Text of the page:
Tynan then started jabbing at the sweaty pink flesh of the here and now. Mocking any holder of the office - a sovereign-appointed figure who 'inhabits a limbo aloof from democracy, answerable only to his own hunches' - he ridiculed their pompous and pettifogging routine:
On royally embossed note-paper, producers all over the country are gravely informed that 'fart', 'tits', 'sod', 'sperm', 'arse', 'Jesus!', etc., are illicit expressions, and that 'the Lord Chamberlain cannot accept the word "screwed" in place of the word "shagged"'. It is something of a wonder that no one has lodged a complaint against His Lordship for corrupting and depraving the innocent secretaries to whom this spicy stuff is dictated; at the very least, the Post Office might intervene to prevent what looks to me like a flagrant misuse of the mails.
'The fundamental objection to censorship', Tynan went on to argue, 'is not that it is exercised against artists, but that it is exercised at all.'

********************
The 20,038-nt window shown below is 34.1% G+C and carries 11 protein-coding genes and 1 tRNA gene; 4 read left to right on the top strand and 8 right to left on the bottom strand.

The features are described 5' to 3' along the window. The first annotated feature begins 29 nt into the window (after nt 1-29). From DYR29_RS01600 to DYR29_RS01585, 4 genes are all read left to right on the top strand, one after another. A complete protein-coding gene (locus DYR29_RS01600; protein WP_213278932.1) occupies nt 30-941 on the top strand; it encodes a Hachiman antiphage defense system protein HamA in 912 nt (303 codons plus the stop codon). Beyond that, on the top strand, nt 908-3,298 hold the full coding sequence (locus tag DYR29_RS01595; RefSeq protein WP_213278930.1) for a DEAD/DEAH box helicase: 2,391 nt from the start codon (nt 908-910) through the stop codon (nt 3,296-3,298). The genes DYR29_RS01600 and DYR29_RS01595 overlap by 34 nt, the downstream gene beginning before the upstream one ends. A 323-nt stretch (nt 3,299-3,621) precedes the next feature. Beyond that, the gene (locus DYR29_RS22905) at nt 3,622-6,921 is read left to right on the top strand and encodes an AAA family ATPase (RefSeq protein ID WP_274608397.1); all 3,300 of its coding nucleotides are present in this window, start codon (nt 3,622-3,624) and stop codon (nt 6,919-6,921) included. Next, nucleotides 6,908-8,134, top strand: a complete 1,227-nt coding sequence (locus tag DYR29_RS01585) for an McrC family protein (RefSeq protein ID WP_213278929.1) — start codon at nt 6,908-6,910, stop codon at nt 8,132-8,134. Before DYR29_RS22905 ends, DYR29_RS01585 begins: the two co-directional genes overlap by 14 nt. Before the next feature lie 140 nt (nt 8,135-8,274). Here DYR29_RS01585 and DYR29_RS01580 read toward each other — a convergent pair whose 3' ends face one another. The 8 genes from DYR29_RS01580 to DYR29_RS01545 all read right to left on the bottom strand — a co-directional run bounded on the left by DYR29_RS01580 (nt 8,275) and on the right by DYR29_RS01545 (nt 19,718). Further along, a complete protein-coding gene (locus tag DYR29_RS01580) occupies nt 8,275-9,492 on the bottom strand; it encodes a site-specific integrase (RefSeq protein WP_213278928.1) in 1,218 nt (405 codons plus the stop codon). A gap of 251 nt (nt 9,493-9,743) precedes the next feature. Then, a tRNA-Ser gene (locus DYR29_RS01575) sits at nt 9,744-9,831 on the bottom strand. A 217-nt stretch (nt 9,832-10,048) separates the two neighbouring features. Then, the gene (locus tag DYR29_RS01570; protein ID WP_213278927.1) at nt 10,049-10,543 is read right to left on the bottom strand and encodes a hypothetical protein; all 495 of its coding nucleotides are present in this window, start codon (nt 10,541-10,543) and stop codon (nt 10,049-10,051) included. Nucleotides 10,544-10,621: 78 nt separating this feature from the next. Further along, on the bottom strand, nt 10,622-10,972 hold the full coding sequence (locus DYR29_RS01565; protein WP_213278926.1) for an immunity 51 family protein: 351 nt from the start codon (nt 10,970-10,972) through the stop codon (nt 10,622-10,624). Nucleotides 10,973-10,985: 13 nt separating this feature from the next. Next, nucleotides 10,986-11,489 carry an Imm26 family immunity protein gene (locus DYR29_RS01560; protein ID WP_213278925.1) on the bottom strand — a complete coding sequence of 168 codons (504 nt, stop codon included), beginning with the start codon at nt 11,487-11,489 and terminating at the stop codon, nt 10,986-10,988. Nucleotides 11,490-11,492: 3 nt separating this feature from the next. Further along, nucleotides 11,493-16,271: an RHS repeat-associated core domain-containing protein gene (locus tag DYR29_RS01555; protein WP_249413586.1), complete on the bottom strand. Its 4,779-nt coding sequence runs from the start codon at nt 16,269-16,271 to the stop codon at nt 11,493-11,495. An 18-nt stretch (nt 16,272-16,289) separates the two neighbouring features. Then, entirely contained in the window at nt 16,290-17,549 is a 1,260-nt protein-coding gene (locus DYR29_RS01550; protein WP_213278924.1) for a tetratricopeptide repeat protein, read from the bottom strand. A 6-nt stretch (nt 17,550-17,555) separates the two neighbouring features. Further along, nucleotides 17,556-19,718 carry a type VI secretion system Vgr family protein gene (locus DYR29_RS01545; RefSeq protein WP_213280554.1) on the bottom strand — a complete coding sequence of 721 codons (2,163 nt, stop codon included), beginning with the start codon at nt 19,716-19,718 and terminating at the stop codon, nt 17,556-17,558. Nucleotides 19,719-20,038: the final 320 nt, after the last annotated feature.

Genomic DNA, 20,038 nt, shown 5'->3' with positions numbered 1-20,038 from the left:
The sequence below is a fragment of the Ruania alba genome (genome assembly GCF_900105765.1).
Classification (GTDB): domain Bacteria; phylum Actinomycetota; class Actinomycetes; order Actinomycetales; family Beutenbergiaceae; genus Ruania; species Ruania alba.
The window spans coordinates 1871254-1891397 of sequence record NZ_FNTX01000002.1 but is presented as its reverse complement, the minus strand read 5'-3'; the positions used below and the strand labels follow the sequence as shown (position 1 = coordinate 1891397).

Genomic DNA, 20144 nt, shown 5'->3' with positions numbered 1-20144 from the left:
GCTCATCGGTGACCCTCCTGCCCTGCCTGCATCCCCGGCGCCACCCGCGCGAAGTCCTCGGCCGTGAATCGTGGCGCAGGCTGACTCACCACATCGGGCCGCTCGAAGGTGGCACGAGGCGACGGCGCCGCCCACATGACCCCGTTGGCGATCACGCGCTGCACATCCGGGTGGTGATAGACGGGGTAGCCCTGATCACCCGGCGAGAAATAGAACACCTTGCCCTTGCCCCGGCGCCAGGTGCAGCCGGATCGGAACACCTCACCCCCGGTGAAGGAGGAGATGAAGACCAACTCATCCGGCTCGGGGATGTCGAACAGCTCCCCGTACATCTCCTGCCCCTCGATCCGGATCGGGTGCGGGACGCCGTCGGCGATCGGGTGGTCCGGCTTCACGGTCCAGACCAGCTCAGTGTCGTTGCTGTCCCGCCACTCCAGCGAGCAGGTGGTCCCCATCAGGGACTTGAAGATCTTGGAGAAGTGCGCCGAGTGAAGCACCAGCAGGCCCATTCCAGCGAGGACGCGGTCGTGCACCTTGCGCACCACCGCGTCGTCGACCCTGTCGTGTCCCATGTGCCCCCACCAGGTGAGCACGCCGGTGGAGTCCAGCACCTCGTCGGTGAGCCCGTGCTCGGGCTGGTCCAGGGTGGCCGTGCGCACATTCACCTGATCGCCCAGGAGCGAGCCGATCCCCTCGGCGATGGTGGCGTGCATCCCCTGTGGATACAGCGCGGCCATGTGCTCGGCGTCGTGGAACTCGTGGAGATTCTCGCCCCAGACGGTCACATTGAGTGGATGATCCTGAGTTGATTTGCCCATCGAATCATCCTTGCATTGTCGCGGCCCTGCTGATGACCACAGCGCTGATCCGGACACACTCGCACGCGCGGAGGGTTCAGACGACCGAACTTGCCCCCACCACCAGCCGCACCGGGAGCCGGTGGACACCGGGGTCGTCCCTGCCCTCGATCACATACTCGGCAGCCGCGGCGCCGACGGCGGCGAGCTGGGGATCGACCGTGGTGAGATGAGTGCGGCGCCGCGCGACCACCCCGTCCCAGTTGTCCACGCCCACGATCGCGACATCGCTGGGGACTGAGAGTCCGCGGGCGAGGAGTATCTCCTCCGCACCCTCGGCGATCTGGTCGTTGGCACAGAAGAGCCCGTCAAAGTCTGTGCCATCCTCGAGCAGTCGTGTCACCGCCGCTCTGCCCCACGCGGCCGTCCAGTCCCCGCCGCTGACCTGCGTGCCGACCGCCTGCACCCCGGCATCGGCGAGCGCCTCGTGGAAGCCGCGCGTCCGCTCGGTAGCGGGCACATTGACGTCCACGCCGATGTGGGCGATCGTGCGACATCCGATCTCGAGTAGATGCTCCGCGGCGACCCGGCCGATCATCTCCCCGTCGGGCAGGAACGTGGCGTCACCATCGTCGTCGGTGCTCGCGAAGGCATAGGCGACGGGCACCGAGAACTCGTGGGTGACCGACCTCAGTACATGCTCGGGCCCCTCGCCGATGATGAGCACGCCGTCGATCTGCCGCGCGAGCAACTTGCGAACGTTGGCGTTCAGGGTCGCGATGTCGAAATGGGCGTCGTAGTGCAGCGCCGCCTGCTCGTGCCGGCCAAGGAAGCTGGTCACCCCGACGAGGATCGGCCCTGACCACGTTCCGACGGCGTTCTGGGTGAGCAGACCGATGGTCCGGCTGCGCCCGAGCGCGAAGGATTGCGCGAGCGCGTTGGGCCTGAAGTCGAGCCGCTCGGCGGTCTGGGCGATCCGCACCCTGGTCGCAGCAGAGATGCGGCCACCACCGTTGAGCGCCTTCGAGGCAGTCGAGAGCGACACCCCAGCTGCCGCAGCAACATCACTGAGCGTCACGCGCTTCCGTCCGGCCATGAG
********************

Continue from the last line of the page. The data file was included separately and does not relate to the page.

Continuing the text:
It was therefore high time, he concluded, that the office be abolished, as Shaw had called for it to be abolished more than a half century before, 'root and branch, throwing the whole legal responsibility for plays on to the author and manager, precisely as the legal responsibility for a book is thrown on the author, the printer and the publisher'. Then, as if to further demonstrate the contempt he felt for such a logically unwarrantable authority, Tynan went promptly on to late night TV and quite deliberately said 'fuck' during a live debate.
The Lord Chamberlain's censorial duties were finally abolished in 1968, but a surprisingly high number of ordinary members of the public seemed eager, then as now, to assume the responsibility for treating their equals like inferiors. The first and most notorious of these ethical grand poohbahs was, of course, the devoutly Christian Warwickshire-raised and Shropshire-based schoolteacher Mary Whitehouse.